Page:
Ireland is a republic, parliamentary democracy. They received their independence from the UK on December 6th, 1921.
Ireland is an island which lies west of Britain across the Irish Sea in the Northe Atlantic Ocean. Ireland is 27,136 square miles with a varied landscape. Since the island's landscape is mostly covered in a beautiful green grass it is nicknames the Emerald Isle. The west coast of Ireland is rocky with rugged cliffs and has lots of inlets and bays. There are hundreds of small islands off the west coast. The central lowland consists of rolling hills and peat bogs. There is a lot of pasture land in Ireland which is used for farming and cattle, but there is little natural woodland. The highest peak in Ireland is Carrauntoohil which is 3, 414 feet and lies along ...
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- Since 1972, the British Government has had mixed successes trying to establish peace in Northern Ireland. 1972 was the peak of the British unpopularity in Ireland, with the events of Bloody Sunday still fresh on the public consciousness; the Sunningdale agreement was drawn up. The Unionists saw this as a betrayal, giving into the southern rebels, and the IRA thought that this was an attempt to get the Southern Government to officially recognise the partition. Sunningdale fell almost immediately after a general strike proving the British had to change their strategy in order to achieve their goal of peace.... [tags: Ireland]
1080 words (3.1 pages)
- For many years there has been a conflict in Ireland between the Republic of Ireland and Northern Ireland due to differences in religion, political ways and patriotic recognition. The main issue between the two regions was that in North Ireland there is an abundant amount of Protestants living in the area as soon as the English and Scottish went and settled in that region which caused the people in Ulster, an area in Northern Ireland which is full of mainly Catholics, to feel displaced. By 1703, there was less 5% of land that belonged to the original Catholic owners.... [tags: Republic of Ireland, Northern Ireland, Sinn Féin]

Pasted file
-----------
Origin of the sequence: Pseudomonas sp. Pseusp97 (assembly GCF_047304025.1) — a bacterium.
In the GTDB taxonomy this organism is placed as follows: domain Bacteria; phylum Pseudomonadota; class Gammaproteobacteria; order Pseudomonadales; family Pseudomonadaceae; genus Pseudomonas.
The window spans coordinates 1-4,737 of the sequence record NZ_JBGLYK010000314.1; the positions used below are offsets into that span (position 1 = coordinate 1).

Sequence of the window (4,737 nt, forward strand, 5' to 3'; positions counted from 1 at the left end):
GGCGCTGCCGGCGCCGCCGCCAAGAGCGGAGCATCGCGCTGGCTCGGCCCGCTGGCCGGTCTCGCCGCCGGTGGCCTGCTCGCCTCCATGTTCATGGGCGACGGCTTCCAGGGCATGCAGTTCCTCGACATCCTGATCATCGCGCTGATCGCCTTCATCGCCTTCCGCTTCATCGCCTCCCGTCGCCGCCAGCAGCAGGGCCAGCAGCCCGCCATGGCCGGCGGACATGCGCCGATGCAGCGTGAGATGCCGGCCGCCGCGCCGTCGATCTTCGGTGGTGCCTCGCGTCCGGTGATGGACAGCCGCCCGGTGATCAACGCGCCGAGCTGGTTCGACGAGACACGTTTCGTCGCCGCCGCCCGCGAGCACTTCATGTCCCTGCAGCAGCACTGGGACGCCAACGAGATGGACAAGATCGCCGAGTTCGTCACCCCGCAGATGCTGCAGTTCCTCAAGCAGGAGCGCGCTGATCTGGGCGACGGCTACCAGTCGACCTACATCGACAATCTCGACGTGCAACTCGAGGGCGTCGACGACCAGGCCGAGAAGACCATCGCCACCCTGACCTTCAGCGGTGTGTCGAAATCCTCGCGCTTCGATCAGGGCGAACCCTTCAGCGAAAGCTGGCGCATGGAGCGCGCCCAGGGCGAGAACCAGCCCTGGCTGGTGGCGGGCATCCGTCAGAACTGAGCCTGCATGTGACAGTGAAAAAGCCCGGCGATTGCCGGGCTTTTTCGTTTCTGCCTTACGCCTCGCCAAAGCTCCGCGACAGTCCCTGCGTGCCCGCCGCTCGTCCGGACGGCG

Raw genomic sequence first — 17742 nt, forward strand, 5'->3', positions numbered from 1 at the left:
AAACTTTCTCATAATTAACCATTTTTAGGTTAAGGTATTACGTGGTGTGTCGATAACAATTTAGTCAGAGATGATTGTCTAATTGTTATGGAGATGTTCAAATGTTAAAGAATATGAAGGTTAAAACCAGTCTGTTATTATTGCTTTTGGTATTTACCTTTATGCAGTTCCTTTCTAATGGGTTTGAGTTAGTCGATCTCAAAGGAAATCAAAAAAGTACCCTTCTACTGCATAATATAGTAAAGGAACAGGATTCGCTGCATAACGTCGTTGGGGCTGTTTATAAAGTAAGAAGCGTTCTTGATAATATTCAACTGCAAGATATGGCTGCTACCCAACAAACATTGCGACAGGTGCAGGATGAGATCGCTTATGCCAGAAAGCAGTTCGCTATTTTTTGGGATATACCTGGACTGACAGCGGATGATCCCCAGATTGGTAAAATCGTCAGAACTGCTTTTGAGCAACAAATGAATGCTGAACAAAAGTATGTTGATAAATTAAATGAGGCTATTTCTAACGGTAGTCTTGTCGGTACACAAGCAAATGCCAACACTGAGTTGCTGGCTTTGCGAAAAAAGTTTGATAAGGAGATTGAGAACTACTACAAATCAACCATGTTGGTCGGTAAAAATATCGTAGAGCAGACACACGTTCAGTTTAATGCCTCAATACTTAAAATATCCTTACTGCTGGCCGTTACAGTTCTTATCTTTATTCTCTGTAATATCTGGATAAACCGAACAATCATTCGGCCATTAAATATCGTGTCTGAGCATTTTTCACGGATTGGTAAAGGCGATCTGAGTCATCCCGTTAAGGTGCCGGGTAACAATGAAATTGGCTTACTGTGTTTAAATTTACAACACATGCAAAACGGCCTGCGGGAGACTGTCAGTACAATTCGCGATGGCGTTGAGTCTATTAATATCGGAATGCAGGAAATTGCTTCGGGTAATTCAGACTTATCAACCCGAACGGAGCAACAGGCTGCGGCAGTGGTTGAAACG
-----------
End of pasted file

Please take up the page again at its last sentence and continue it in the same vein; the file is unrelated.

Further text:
1078 words (3.1 pages)
- In the summer of 2007, my family and I took a trip to Ireland. As a family we agreed to do a cross country trip around the beautiful country starting in Belfast and going north from there. Even though I was 17 at the time and loved the history of Ireland, I knew very little about what I was about to see in the troubled city of Belfast. My generation is involved with two wars simultaneously, the war in Afghanistan and in Iraq. In our history class during are time in middle and in high school, we learned about the overwhelming amount of wars that have come and gone.... [tags: Ireland, travel, Belfast, ]
1367 words (3.9 pages)
- During the nineteenth and twentieth centuries, political thought in Ireland began to shift toward the idea of greater autonomy from the United Kingdom. This came after centuries of history between the islands of Ireland and Great Britain, and not all of it positive. This created division and sometimes hostility between groups of people in the country, even if they weren’t really so different . Two major groups involved in discussing the idea of increased independence were the nationalists, who supported greater Irish autonomy in some form, and unionists, who argued that the government didn’t need that change.... [tags: Ireland, Northern Ireland, United Kingdom]
1077 words (3.1 pages)